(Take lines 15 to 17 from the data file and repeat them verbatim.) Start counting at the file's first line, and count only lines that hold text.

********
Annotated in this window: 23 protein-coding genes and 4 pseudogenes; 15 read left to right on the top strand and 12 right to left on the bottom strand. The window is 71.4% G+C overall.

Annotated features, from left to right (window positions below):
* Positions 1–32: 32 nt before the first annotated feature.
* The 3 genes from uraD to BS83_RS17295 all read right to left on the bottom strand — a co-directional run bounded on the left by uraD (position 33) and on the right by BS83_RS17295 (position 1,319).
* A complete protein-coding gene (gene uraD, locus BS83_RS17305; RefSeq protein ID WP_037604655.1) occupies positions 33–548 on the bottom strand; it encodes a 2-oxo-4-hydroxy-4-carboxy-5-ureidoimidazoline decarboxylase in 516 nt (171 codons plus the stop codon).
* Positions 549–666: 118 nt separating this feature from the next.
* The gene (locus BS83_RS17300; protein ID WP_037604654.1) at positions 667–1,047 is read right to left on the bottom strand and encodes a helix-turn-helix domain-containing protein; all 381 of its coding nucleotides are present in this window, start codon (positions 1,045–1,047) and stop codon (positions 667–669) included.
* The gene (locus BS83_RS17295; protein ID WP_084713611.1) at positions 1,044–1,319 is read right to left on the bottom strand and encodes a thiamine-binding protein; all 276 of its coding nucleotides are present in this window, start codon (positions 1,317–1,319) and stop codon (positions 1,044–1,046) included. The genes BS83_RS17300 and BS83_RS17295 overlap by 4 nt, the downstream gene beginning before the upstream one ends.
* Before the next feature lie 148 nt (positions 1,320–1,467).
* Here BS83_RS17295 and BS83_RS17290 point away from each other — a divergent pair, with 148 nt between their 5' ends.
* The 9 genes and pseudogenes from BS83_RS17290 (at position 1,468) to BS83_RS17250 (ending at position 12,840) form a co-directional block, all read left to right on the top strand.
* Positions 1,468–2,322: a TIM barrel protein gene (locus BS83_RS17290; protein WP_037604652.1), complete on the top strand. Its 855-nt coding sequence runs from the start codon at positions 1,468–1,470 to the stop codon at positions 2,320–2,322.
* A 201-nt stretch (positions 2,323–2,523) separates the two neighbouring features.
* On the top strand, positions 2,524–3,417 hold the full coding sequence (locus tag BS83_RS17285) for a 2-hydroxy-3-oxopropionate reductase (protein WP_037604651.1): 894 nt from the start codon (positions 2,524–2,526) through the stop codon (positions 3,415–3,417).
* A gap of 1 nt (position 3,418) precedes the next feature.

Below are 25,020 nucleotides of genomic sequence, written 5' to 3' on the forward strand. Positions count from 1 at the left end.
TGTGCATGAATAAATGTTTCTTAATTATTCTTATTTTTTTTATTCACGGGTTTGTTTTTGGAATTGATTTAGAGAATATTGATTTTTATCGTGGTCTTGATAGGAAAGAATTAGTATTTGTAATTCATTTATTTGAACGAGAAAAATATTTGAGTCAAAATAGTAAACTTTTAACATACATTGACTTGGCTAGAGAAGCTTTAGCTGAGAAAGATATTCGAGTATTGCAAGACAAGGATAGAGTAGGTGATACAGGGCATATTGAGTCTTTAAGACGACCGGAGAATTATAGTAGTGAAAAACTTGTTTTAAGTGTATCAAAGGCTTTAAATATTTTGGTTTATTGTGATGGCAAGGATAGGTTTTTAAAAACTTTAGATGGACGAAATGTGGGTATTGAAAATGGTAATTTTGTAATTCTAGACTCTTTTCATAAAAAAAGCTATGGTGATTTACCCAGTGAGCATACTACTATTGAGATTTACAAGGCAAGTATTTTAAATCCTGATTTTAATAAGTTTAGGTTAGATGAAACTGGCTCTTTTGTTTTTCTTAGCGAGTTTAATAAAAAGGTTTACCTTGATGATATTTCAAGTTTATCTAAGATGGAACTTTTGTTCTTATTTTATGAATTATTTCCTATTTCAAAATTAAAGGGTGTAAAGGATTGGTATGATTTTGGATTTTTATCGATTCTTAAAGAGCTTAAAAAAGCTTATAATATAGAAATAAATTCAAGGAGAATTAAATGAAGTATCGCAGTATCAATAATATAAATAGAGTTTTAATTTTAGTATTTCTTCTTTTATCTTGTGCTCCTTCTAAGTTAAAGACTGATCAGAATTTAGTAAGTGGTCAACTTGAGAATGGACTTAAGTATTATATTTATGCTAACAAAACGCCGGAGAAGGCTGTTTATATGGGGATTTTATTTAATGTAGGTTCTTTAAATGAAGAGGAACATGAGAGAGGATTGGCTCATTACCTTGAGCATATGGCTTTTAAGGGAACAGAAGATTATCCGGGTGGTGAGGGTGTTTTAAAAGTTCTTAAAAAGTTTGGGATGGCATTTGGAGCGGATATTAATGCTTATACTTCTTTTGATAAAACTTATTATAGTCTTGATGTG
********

* A gap of 1 nt (position 3,418) precedes the next feature.

Below are 25,020 nucleotides of genomic sequence, written 5' to 3' on the forward strand. Positions count from 1 at the left end.
TGTGCATGAATAAATGTTTCTTAATTATTCTTATTTTTTTTATTCACGGGTTTGTTTTTGGAATTGATTTAGAGAATATTGATTTTTATCGTGGTCTTGATAGGAAAGAATTAGTATTTGTAATTCATTTATTTGAACGAGAAAAATATTTGAGTCAAAATAGTAAACTTTTAACATACATTGACTTGGCTAGAGAAGCTTTAGCTGAGAAAGATATTCGAGTATTGCAAGACAAGGATAGAGTAGGTGATACAGGGCATATTGAGTCTTTAAGACGACCGGAGAATTATAGTAGTGAAAAACTTGTTTTAAGTGTATCAAAGGCTTTAAATATTTTGGTTTATTGTGATGGCAAGGATAGGTTTTTAAAAACTTTAGATGGACGAAATGTGGGTATTGAAAATGGTAATTTTGTAATTCTAGACTCTTTTCATAAAAAAAGCTATGGTGATTTACCCAGTGAGCATACTACTATTGAGATTTACAAGGCAAGTATTTTAAATCCTGATTTTAATAAGTTTAGGTTAGATGAAACTGGCTCTTTTGTTTTTCTTAGCGAGTTTAATAAAAAGGTTTACCTTGATGATATTTCAAGTTTATCTAAGATGGAACTTTTGTTCTTATTTTATGAATTATTTCCTATTTCAAAATTAAAGGGTGTAAAGGATTGGTATGATTTTGGATTTTTATCGATTCTTAAAGAGCTTAAAAAAGCTTATAATATAGAAATAAATTCAAGGAGAATTAAATGAAGTATCGCAGTATCAATAATATAAATAGAGTTTTAATTTTAGTATTTCTTCTTTTATCTTGTGCTCCTTCTAAGTTAAAGACTGATCAGAATTTAGTAAGTGGTCAACTTGAGAATGGACTTAAGTATTATATTTATGCTAACAAAACGCCGGAGAAGGCTGTTTATATGGGGATTTTATTTAATGTAGGTTCTTTAAATGAAGAGGAACATGAGAGAGGATTGGCTCATTACCTTGAGCATATGGCTTTTAAGGGAACAGAAGATTATCCGGGTGGTGAGGGTGTTTTAAAAGTTCTTAAAAAGTTTGGGATGGCATTTGGAGCGGATATTAATGCTTATACTTCTTTTGATAAAACTTATTATAGTCTTGATGTG